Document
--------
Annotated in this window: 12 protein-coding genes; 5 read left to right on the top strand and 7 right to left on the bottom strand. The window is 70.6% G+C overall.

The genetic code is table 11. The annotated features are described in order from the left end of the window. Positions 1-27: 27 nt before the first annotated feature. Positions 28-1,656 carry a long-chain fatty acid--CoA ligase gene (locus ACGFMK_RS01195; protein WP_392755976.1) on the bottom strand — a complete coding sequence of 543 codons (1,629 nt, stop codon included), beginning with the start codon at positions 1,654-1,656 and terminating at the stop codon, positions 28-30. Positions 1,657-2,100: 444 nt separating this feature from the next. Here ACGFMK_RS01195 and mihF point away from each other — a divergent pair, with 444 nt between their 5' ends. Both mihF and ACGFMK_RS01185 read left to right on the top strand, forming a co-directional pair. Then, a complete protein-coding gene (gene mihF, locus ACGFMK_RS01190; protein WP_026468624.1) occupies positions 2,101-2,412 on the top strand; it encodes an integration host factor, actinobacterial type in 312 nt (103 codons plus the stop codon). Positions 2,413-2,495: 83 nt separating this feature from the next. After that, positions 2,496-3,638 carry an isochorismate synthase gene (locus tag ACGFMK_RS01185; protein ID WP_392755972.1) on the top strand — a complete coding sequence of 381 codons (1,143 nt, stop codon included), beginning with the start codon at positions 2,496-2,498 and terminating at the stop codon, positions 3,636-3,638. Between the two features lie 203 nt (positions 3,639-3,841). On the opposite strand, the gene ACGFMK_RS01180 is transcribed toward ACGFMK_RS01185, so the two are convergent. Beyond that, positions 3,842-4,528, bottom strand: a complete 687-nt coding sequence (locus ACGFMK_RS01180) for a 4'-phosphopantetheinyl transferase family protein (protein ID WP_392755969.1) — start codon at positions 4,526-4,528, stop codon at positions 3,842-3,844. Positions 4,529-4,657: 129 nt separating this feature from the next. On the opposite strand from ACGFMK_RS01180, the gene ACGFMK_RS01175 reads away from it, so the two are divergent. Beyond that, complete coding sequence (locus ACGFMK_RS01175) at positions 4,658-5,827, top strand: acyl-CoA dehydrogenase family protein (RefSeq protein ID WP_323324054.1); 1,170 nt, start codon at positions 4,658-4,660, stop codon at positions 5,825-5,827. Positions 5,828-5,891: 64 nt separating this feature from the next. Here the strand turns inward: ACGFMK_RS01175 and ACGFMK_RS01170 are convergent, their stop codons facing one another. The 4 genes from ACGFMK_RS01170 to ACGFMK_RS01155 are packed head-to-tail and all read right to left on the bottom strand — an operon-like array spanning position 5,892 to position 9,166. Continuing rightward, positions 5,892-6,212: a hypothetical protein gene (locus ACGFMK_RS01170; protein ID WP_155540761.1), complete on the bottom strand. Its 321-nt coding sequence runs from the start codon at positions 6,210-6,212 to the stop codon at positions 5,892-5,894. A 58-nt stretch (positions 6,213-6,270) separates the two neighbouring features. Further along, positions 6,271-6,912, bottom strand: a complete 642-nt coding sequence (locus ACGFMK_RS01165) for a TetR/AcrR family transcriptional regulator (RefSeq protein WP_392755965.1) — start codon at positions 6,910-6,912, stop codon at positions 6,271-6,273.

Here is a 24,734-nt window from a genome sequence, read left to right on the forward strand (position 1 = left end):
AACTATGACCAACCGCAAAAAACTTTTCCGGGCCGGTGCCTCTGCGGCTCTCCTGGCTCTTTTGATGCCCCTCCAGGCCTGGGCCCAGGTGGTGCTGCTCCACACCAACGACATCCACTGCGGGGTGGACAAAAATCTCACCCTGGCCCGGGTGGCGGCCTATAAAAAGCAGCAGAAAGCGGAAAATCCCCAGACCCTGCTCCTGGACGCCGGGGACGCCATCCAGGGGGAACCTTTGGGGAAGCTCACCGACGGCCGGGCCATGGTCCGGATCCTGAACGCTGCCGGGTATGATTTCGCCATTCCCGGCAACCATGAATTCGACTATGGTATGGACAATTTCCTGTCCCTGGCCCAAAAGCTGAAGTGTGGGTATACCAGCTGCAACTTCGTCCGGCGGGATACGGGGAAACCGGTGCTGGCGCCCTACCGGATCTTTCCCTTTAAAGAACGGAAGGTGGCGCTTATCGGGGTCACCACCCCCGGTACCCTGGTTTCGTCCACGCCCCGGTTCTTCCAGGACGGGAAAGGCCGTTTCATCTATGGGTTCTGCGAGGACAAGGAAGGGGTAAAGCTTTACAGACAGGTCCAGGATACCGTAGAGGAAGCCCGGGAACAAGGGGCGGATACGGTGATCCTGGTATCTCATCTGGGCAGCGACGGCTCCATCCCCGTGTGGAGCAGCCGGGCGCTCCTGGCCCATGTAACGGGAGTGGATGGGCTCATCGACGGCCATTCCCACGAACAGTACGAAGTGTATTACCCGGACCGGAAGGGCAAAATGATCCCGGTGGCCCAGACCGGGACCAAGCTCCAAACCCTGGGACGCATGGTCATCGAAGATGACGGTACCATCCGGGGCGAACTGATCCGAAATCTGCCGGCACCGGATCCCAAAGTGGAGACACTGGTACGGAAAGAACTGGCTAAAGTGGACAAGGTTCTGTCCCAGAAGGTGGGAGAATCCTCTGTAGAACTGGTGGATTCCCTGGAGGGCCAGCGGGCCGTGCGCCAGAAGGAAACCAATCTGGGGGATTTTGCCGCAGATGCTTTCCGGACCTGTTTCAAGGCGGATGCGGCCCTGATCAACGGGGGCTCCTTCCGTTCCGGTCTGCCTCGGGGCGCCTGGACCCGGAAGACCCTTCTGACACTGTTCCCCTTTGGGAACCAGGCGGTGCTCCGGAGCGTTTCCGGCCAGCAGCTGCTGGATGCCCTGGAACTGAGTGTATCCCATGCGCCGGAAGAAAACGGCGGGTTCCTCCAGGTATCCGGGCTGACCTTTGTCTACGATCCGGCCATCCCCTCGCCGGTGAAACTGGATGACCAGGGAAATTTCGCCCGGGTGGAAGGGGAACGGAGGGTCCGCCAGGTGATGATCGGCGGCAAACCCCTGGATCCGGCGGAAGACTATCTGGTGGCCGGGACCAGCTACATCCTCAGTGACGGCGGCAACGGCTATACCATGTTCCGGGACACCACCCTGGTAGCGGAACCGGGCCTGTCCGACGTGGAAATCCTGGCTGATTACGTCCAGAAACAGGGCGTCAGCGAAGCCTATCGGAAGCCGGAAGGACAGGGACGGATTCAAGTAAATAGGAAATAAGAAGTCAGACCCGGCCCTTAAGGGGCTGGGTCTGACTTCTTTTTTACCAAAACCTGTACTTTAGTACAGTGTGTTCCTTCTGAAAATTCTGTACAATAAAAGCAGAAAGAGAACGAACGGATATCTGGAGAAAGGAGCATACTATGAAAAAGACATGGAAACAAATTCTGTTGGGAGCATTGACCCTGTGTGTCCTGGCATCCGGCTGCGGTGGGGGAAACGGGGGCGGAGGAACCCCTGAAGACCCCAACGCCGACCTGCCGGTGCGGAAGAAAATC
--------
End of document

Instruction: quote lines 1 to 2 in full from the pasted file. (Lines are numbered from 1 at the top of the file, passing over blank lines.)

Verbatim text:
Annotated in this window: 12 protein-coding genes; 5 read left to right on the top strand and 7 right to left on the bottom strand. The window is 70.6% G+C overall.

The genetic code is table 11. The annotated features are described in order from the left end of the window. Positions 1-27: 27 nt before the first annotated feature. Positions 28-1,656 carry a long-chain fatty acid--CoA ligase gene (locus ACGFMK_RS01195; protein WP_392755976.1) on the bottom strand — a complete coding sequence of 543 codons (1,629 nt, stop codon included), beginning with the start codon at positions 1,654-1,656 and terminating at the stop codon, positions 28-30. Positions 1,657-2,100: 444 nt separating this feature from the next. Here ACGFMK_RS01195 and mihF point away from each other — a divergent pair, with 444 nt between their 5' ends. Both mihF and ACGFMK_RS01185 read left to right on the top strand, forming a co-directional pair. Then, a complete protein-coding gene (gene mihF, locus ACGFMK_RS01190; protein WP_026468624.1) occupies positions 2,101-2,412 on the top strand; it encodes an integration host factor, actinobacterial type in 312 nt (103 codons plus the stop codon). Positions 2,413-2,495: 83 nt separating this feature from the next. After that, positions 2,496-3,638 carry an isochorismate synthase gene (locus tag ACGFMK_RS01185; protein ID WP_392755972.1) on the top strand — a complete coding sequence of 381 codons (1,143 nt, stop codon included), beginning with the start codon at positions 2,496-2,498 and terminating at the stop codon, positions 3,636-3,638. Between the two features lie 203 nt (positions 3,639-3,841). On the opposite strand, the gene ACGFMK_RS01180 is transcribed toward ACGFMK_RS01185, so the two are convergent. Beyond that, positions 3,842-4,528, bottom strand: a complete 687-nt coding sequence (locus ACGFMK_RS01180) for a 4'-phosphopantetheinyl transferase family protein (protein ID WP_392755969.1) — start codon at positions 4,526-4,528, stop codon at positions 3,842-3,844. Positions 4,529-4,657: 129 nt separating this feature from the next. On the opposite strand from ACGFMK_RS01180, the gene ACGFMK_RS01175 reads away from it, so the two are divergent. Beyond that, complete coding sequence (locus ACGFMK_RS01175) at positions 4,658-5,827, top strand: acyl-CoA dehydrogenase family protein (RefSeq protein ID WP_323324054.1); 1,170 nt, start codon at positions 4,658-4,660, stop codon at positions 5,825-5,827. Positions 5,828-5,891: 64 nt separating this feature from the next. Here the strand turns inward: ACGFMK_RS01175 and ACGFMK_RS01170 are convergent, their stop codons facing one another. The 4 genes from ACGFMK_RS01170 to ACGFMK_RS01155 are packed head-to-tail and all read right to left on the bottom strand — an operon-like array spanning position 5,892 to position 9,166. Continuing rightward, positions 5,892-6,212: a hypothetical protein gene (locus ACGFMK_RS01170; protein ID WP_155540761.1), complete on the bottom strand. Its 321-nt coding sequence runs from the start codon at positions 6,210-6,212 to the stop codon at positions 5,892-5,894. A 58-nt stretch (positions 6,213-6,270) separates the two neighbouring features. Further along, positions 6,271-6,912, bottom strand: a complete 642-nt coding sequence (locus ACGFMK_RS01165) for a TetR/AcrR family transcriptional regulator (RefSeq protein WP_392755965.1) — start codon at positions 6,910-6,912, stop codon at positions 6,271-6,273.